25 September 2002

Paper by Laurie Cox.





Have you ever considered that when someone criticises you, most likely they are not stating FACT but just a personal opinion or viewpoint? They are not likely to express it as a personal opinion but this, I suggest, is how you should view it.  The person criticising is necessarily acting on limited information about you and your - circumstances. There is no way another person can have an exact or 'complete' knowledge of you even though they may think that they know you well. To a large extent I believe this applies even to a person close to you.


This may be demonstrated clearly in group work.


If you accept that a criticism represents a personal opinion only, why should you upset yourself about it, become angry, indignant or guilty?


I have found it is sufficient to simply acknowledge the other's viewpoint, perhaps saying that you might give further consideration to what they have said.


The theory behind this is that we all act on limited information, coloured by our habitual ways of evaluating people and situations. Research last century in language structure has clearly established this point


Research on the structure of our nervous system clearly indicates that we are not 'geared' to perceive everything. Thus we must necessarily make assumptions, inferences and interpretations which have a strong chance of being totally or partly inaccurate.


Perceptions differ from person to person and from situation to situation. This can easily be demonstrated in case studies. Indeed, it ia a matter of everyday experience.


However, you may find it useful to reflect on the criticism to determine if there is something in it of value to you. Of course, you may have strong feelings or emotions concerning a particular criticism of you by someone else. Some strategies to deal with these are presented below.


Handling Self-Criticism

If you blame yourself for having done this or not having done that, you may well pause to reflect on this self-blame or guilt That is, have a second look at what you are telling yourself. There are several ways of doing this. The one I favour is finding a quiet place to do some constructive thinking.


You might ask yourself a number of questions about the happening which 'triggered' the self-criticism-and the various feelings you have about it.


I suggest that as an aid to thinking through the situation you might like to first write down the questions, and then your reflections on each question.


The following questions are suggestive only, since the questions you are likely to ask will depend on the situation.


The only point I am stressing here is that what you are blaming yourself for is a matter of your self-talk, or inner dialogue. I believe it helps if you can criticise your own self talk).  (Most, if not all of us, have an ongoing inner dialogue or self-talk.)


Here are my suggested sample questions to ask yourself:


1.      What actually happened? Can you describe the event or events which led to your self-blame?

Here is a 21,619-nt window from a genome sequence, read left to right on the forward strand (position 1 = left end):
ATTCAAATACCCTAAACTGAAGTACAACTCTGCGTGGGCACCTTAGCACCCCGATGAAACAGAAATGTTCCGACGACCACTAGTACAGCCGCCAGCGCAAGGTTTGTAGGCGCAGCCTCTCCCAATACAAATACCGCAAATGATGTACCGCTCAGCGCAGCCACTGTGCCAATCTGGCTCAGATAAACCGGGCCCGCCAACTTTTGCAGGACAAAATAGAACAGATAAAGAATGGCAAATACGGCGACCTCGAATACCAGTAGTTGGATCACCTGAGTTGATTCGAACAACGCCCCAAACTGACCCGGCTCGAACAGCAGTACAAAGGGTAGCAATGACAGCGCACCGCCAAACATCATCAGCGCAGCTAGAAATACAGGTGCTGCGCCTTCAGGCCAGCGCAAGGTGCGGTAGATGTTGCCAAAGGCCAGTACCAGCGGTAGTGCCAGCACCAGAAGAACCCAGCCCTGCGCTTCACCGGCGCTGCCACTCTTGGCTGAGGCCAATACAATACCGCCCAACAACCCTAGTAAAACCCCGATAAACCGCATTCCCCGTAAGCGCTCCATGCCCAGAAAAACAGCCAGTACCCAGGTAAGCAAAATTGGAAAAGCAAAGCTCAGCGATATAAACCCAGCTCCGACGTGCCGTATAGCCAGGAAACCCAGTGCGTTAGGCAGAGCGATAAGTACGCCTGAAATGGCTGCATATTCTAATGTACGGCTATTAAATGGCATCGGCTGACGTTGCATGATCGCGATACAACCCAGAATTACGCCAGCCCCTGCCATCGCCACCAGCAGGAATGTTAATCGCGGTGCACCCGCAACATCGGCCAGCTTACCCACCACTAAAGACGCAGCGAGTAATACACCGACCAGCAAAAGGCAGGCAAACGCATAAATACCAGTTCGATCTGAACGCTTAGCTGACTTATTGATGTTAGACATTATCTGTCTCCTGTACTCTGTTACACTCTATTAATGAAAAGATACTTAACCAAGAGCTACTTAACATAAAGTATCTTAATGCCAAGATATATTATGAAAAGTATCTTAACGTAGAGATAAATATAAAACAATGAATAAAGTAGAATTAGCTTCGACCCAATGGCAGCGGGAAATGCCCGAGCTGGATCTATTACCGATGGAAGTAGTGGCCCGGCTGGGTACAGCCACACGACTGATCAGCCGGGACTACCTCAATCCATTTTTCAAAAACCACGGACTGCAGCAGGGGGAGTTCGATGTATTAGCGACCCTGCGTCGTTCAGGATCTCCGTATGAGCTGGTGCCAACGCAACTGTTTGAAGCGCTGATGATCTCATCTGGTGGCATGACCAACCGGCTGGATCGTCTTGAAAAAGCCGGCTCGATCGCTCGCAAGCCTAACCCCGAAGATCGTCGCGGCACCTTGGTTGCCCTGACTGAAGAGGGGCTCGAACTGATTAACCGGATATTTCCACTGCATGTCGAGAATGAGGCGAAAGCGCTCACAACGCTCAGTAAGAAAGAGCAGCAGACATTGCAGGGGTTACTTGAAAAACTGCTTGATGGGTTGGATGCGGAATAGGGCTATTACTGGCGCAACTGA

2.      What did you do, or fail to do, which led to your blaming yourself?

3.      What assumptions are you making? Can you examine your thoughts about the matter in sufficient depth to bring these to your awareness?

4.      Can you take a second look at the situation and try to see it without blame at all?

5.      Is blaming yourself, or anybody else, achieving any real purpose?

6.      Would you be better off asking yourself something like this:


“This is the new situation. What can be done at this stage?”


When We Criticise Others


Does the blame which we direct at others or ourselves solve the problem?


I suggest that in a great many cases it is unproductive. Blaming others tends to produce anger and defensiveness in them and the real goal of finding a solution seems to get lost.


It is perhaps stating the obvious to say that having accepted a changed situation, it is time for constructive thinking to decide an appropriate course of action at this time. It has been said that we live in a 'judging, blaming and labelling society'.


To the extent that we can reduce or minimise non-constructive blame or criticism, we create a more harmonious society.


This, however, does not prevent us from taking a stand on issues we feel strongly about. Constructive criticism of social injustice, corruption, intolerance, cruelty, etc, is obviously necessary for the health of our society.


In this paper, however, we have been looking at our ongoing, day-to-day personal relationships. These may be vastly improved if we can find ways of expressing our disagreements more constructively than by making accusations which fuel resentment, hostility and disharmony.


One alternative to criticising or blaming is to simply share our feelings. For example, two simple sentences:


Mary to Bill: “Bill, when you keep me waiting on a street comer I become uncomfortable and impatient”.

Bill to Mary: “Mary, when you drive fast in traffic I feel anxious, often frightened”.


Self-statements of this kind, where a speaker shares his or her feelings instead of blaming or accusing, leave the door open for constructive discussion. Variations of these kinds of self-statement can be used very effectively in all relationships, close or otherwise.

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